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The Scarlet & Black

Living Feminist Theory at Grinnell: Rethinking Grinnell’s Discourse Around Sexual Violence

In July, The Washington Post named Grinnell as a liberal arts college with one of the highest rates of sexual violence in the United States. The number? More than 10 reports of sexual violence for every 1,000 students. The Des Moines Register also expressed alarm at these rates: “Reports of sexual assaults [at Grinnell] have soared, by far surpassing many similarly sized private colleges and rivaling those at Iowa’s much larger public universities”—such as the University of Iowa, for example (April 2014). 

At least this means that people feel safe reporting, right? … Indeed, this is the argument put forth by Grinnell administrators. (I suggest asking survivors of sexual violence on campus how safe they felt reporting the attack—you may get a very different response.) While the “safe environment” argument has some merit—and is frequently regurgitated by colleges and universities with high rates of sexual violence—it strikes me as a primarily defensive response that does little to address campus efforts to prevent or respond to these attacks. 

Administrators have also highlighted Grinnell’s ‘expansive’ definition of sexual assault as the reason for increased reports. Following this logic, many students report incidents of groping or unwanted fondling, rather than rape. This may be true. It also may not be true. Either way, I read both of the College’s responses as defensive and even trivializing of the violence on campus. In fact, these responses verge on celebratory—lauding the College for being a ‘safe environment’ with an expansive definition of violence, and therefore, increased reporting. I hope we can all appreciate the brutal irony of such statements in this context. 

My purpose is not to put the College administration on blast, as it were. It is to suggest that these numbers should move us to action—not defensive reactions, or worse, celebration. At least 12 students reported being sexually assaulted last year (not counting those who did not report): that is 12 too many. Rather than rushing to defend itself, the College needs to acknowledge that any number of sexual assaults—but especially one of the highest numbers in the nation—is unacceptable. 

Accepting the reality and gravity of these statistics does not mean that Grinnell is a terrible place. Many different forms of violence happen here, as they do all over the world. We can acknowledge that and still love Grinnell for all it has to offer. In fact, I want to suggest that we can love our campus community even more by seeing its dark side along with the wonderful opportunities it offers students, faculty and staff. In other words, this conversation does not need to operate on an either/or binary. I can love Grinnell, and also see areas for improvement.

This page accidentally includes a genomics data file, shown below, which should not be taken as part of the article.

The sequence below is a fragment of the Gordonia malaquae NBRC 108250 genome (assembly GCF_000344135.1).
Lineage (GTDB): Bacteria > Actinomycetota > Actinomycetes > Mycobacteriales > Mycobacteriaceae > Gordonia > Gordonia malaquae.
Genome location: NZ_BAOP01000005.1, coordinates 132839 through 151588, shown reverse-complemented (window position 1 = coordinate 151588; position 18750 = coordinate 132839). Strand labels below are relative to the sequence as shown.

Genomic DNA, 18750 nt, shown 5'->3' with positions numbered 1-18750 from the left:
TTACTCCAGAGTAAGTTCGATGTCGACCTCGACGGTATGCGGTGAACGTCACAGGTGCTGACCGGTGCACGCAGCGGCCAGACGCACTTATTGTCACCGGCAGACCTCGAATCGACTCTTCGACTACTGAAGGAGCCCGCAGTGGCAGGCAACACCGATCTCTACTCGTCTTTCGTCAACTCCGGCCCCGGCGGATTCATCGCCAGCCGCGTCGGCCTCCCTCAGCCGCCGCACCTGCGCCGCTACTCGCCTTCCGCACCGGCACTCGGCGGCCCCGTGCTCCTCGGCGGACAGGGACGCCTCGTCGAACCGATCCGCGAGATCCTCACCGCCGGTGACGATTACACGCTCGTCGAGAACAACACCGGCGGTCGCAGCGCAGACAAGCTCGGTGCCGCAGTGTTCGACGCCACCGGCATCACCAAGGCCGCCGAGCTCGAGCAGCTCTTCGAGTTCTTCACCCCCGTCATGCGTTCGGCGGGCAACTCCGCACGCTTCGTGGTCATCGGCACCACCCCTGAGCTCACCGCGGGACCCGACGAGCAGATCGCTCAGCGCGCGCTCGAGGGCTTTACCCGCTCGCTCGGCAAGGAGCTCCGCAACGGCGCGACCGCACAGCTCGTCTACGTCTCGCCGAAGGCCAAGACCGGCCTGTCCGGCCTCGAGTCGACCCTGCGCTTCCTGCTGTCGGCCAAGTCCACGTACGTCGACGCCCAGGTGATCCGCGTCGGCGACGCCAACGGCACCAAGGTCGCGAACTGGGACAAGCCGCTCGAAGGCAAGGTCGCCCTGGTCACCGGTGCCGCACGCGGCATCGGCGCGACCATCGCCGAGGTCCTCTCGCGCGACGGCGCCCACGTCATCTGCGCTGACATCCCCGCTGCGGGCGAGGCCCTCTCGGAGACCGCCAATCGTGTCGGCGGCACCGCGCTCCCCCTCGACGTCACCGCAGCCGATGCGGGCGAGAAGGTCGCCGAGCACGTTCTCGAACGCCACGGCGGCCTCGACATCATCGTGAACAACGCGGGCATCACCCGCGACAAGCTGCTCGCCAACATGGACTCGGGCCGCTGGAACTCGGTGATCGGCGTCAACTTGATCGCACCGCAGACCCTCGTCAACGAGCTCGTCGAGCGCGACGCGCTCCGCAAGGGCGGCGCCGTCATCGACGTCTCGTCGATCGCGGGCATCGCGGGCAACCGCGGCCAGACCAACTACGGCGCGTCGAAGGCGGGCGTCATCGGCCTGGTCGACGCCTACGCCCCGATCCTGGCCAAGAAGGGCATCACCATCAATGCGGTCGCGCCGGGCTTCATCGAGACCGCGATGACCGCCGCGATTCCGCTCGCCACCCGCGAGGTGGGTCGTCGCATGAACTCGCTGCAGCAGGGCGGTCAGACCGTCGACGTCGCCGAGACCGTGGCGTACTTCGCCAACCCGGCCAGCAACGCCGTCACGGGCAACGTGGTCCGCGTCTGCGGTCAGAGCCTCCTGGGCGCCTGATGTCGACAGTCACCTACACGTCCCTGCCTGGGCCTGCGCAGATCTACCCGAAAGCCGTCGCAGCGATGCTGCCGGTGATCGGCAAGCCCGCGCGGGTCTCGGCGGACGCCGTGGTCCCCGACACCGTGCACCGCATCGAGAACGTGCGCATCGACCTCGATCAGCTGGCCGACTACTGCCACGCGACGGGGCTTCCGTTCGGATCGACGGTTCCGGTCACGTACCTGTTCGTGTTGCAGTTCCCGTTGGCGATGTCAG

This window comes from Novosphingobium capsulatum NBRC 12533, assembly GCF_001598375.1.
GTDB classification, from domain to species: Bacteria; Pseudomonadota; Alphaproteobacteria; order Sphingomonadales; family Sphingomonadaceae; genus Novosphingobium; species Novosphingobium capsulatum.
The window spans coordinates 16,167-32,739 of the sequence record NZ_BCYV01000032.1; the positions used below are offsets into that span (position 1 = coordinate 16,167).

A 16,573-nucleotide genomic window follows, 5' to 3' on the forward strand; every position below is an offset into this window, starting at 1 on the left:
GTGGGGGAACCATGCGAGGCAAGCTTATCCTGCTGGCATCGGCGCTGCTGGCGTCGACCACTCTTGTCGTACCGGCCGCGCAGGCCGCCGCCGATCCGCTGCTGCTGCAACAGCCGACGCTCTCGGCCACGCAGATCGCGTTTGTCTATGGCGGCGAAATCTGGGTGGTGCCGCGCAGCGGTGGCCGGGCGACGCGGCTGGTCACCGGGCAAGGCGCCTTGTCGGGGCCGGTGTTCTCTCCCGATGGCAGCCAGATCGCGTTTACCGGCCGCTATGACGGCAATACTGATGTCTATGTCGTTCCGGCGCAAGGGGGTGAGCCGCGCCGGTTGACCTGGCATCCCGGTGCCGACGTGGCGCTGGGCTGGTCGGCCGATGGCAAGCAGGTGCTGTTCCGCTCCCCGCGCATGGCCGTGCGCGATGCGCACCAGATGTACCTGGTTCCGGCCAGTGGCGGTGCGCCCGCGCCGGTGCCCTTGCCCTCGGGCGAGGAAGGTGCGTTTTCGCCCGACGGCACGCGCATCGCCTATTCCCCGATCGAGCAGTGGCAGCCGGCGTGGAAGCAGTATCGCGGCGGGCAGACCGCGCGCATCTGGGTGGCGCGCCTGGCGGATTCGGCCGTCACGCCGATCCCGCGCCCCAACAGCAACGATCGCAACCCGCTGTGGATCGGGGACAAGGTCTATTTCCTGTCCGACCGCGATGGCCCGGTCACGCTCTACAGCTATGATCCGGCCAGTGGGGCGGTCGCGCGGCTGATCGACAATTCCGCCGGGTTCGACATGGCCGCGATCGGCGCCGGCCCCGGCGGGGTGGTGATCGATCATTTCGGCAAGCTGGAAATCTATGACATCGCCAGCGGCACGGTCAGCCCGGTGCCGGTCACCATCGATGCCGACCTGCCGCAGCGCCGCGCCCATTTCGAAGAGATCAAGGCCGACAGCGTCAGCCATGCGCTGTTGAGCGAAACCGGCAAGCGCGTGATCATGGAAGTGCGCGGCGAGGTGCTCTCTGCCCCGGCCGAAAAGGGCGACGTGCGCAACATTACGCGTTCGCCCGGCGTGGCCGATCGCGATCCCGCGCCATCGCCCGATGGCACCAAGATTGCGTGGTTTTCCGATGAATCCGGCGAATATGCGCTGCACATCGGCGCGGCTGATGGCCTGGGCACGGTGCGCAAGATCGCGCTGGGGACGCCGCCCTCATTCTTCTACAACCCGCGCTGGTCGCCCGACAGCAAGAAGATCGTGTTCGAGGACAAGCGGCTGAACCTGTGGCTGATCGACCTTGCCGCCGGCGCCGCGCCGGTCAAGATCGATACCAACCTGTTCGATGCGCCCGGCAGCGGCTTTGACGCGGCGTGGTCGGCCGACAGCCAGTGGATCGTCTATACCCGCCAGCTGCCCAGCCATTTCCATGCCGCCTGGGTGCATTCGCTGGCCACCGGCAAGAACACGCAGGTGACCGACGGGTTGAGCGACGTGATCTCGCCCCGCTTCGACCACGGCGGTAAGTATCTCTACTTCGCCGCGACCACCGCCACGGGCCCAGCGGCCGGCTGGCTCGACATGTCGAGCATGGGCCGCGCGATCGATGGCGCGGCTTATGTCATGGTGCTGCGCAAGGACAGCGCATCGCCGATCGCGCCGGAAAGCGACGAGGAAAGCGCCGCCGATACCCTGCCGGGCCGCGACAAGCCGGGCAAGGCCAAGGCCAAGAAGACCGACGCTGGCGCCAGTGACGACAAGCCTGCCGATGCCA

So, we need to begin by understanding that sexual violence is a problem here. After all, the first step to solving a problem is acknowledging its existence. And what is the next step? Truthfully, that’s up to us—the campus community. I have some initial suggestions that I hope we can discuss in more depth. We might consider encouraging the College to 

• create a Women’s Center (most of our peer institutions have one; we are behind in this regard),

• require all students to complete and pass an online training program about Grinnell’s sexual misconduct policies before they can register for classes (many of our peer institutions do this), 

• have students sign the Sexual Misconduct/Respect Policy along with the Academic Dishonesty Policy during NSO or Tutorial; it is not given nearly enough emphasis, which can lead to great confusion,

• solicit feedback from students who have gone through the College Hearing Board process—on both ends—to improve the experience for all parties involved,

• offer self-defense courses so that all students (of any gender identification) can feel empowered to protect themselves and others from harm. 

I encourage the campus community to look at our mentions in The Washington Post and the Des Moines Register as a call to action. Whether we like it or not, Grinnell has a problem with sexual violence. Now we get to decide what we’re going to do about it. 

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